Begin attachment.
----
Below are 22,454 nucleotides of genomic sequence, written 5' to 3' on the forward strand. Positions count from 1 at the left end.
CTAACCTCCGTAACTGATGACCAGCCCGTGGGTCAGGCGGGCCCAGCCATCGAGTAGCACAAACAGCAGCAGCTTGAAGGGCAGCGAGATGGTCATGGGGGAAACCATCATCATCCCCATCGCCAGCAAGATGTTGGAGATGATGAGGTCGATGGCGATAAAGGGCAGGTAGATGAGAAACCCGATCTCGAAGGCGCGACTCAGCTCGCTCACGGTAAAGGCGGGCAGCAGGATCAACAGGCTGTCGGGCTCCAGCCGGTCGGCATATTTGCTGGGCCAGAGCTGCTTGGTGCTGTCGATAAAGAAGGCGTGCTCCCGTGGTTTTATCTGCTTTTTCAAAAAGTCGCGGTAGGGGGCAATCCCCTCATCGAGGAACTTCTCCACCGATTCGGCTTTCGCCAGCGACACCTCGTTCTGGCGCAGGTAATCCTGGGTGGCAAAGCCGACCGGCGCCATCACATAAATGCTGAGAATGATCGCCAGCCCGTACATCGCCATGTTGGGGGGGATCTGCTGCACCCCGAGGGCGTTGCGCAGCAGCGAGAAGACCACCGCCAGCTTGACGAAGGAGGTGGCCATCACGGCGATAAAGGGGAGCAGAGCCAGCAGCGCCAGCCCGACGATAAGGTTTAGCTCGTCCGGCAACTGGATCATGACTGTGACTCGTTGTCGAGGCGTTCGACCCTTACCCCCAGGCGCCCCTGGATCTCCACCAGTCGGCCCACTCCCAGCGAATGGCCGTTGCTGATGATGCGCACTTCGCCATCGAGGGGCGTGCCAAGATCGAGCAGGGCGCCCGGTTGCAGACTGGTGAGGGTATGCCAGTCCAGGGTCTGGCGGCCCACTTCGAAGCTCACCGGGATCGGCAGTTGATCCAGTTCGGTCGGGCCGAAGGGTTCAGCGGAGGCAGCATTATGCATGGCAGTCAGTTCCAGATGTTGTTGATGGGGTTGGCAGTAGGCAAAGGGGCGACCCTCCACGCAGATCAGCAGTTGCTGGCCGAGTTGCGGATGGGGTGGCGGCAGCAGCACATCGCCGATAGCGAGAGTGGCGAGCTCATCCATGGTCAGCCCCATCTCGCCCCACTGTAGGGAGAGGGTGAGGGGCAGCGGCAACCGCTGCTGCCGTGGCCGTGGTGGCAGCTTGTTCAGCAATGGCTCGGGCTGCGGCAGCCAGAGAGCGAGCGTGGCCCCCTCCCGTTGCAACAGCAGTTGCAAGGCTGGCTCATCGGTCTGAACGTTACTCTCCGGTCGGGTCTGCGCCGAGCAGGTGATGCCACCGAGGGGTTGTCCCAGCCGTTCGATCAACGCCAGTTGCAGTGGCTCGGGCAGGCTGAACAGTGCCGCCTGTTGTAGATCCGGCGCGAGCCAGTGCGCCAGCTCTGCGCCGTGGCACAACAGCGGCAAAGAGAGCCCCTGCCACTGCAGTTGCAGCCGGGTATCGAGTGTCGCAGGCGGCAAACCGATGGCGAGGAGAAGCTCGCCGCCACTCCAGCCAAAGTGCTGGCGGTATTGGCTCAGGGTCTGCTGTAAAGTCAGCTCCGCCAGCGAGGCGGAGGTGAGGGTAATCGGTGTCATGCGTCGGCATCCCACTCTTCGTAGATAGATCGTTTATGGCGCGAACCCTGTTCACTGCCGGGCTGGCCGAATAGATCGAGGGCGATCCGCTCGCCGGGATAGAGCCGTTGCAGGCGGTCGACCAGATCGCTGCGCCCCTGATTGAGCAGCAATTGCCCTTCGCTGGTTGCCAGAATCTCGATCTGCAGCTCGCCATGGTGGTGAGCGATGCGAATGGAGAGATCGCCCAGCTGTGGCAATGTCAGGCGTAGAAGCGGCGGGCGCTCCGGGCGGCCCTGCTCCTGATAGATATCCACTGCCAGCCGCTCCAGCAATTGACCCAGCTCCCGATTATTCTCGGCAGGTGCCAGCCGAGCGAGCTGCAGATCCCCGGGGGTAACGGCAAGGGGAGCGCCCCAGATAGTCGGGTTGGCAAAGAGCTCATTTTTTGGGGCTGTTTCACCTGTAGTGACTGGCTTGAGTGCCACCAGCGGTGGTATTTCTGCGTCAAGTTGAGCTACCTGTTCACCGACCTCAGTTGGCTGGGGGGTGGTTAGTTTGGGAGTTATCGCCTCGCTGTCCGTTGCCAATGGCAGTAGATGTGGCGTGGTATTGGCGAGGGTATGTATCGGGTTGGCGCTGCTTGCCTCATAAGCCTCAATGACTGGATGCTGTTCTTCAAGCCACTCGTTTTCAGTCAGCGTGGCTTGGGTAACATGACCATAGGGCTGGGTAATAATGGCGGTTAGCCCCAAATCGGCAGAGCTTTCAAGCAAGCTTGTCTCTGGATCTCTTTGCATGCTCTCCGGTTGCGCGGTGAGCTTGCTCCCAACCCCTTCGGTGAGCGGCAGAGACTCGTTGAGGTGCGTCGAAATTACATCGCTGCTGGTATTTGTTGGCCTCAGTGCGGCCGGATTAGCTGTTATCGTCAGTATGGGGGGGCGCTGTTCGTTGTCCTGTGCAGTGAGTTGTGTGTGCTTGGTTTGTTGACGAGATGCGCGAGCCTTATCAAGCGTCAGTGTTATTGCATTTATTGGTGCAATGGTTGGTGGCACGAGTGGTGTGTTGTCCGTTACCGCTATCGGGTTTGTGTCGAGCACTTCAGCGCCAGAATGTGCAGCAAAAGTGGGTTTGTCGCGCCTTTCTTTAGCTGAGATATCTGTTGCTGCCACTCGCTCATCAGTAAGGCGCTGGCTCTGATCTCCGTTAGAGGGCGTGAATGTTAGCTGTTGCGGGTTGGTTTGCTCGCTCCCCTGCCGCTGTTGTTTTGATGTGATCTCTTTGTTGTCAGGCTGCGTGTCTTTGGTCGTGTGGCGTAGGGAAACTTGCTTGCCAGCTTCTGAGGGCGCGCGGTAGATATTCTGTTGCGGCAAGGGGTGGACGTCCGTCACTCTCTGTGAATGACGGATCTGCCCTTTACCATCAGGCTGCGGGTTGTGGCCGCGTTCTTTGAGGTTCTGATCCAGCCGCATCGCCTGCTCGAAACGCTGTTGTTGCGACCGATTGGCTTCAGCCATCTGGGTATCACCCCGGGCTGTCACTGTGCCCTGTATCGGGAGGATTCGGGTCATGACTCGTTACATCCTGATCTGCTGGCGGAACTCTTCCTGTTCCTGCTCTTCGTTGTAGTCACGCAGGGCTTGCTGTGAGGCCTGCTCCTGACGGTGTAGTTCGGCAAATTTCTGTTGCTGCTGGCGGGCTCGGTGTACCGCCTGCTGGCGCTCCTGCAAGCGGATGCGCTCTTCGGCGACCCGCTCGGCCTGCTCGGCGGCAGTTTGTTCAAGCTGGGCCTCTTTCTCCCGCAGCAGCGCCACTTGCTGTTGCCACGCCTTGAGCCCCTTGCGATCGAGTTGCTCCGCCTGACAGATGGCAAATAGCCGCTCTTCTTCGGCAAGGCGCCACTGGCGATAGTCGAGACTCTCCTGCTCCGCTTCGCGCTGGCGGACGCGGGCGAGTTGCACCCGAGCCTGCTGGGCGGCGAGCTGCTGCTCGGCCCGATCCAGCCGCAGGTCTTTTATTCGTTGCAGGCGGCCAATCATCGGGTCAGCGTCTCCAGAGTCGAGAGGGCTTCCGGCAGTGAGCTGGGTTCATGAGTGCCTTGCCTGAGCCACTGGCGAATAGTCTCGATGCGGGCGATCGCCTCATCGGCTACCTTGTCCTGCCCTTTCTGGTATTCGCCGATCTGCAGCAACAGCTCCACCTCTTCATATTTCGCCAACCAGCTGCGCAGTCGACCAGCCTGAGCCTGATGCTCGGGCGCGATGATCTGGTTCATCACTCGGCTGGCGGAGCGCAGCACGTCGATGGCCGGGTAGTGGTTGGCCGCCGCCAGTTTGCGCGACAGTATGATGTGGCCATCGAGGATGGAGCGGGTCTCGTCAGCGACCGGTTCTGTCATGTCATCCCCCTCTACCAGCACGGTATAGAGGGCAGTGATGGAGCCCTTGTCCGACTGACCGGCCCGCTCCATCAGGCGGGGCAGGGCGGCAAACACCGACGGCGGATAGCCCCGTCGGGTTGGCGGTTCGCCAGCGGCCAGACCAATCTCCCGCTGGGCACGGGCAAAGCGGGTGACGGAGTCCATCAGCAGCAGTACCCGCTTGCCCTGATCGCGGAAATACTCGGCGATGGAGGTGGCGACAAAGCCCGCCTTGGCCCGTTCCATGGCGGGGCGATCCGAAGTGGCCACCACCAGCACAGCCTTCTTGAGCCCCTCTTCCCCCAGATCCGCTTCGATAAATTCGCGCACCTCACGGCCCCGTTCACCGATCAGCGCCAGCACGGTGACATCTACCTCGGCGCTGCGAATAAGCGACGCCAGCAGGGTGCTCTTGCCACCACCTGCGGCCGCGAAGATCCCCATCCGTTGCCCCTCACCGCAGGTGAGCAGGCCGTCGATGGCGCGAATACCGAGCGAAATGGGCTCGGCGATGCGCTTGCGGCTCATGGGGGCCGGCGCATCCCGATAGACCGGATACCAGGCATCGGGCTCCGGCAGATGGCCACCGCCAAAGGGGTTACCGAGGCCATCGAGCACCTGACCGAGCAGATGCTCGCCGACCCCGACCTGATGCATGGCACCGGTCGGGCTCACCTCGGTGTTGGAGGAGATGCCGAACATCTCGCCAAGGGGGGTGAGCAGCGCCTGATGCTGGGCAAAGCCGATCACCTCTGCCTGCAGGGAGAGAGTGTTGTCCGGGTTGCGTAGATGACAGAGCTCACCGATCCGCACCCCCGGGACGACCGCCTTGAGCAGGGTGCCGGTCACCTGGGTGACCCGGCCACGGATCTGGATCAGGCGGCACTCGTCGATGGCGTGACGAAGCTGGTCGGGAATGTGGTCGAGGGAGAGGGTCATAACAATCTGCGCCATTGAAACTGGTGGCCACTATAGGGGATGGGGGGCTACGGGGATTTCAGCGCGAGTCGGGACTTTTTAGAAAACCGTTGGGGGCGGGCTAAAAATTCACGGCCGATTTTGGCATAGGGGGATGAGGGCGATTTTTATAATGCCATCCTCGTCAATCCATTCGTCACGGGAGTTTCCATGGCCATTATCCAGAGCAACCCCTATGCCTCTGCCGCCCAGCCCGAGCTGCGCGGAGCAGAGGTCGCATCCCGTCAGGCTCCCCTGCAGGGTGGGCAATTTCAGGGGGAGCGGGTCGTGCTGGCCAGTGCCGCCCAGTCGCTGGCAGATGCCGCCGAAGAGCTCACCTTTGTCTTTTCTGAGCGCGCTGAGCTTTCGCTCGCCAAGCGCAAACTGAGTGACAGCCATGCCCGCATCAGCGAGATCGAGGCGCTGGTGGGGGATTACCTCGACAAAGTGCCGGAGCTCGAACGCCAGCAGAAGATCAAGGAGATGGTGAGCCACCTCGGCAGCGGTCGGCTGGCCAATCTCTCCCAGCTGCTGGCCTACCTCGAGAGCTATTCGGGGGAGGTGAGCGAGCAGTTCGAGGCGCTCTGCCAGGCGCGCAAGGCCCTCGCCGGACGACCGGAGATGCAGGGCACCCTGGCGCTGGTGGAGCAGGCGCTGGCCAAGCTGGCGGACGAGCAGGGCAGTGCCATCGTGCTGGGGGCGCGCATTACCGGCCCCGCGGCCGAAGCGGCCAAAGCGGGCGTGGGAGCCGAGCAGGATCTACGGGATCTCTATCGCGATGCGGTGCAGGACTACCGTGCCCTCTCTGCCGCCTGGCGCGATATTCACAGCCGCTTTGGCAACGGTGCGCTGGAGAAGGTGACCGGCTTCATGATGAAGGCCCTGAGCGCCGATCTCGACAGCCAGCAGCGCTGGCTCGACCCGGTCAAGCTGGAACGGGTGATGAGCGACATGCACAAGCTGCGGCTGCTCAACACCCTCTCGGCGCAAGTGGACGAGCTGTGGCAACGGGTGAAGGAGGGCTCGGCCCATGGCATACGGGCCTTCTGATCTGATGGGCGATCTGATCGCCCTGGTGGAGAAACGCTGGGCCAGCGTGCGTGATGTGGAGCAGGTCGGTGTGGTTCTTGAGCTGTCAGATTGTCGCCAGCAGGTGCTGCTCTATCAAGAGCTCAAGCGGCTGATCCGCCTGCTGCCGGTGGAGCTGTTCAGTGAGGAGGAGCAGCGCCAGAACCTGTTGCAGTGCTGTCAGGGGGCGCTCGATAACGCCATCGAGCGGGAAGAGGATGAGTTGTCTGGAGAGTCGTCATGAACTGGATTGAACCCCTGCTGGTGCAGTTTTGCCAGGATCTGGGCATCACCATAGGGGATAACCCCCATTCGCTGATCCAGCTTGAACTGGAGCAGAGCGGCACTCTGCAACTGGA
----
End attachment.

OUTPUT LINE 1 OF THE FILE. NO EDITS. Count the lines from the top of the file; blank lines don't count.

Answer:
Below are 22,454 nucleotides of genomic sequence, written 5' to 3' on the forward strand. Positions count from 1 at the left end.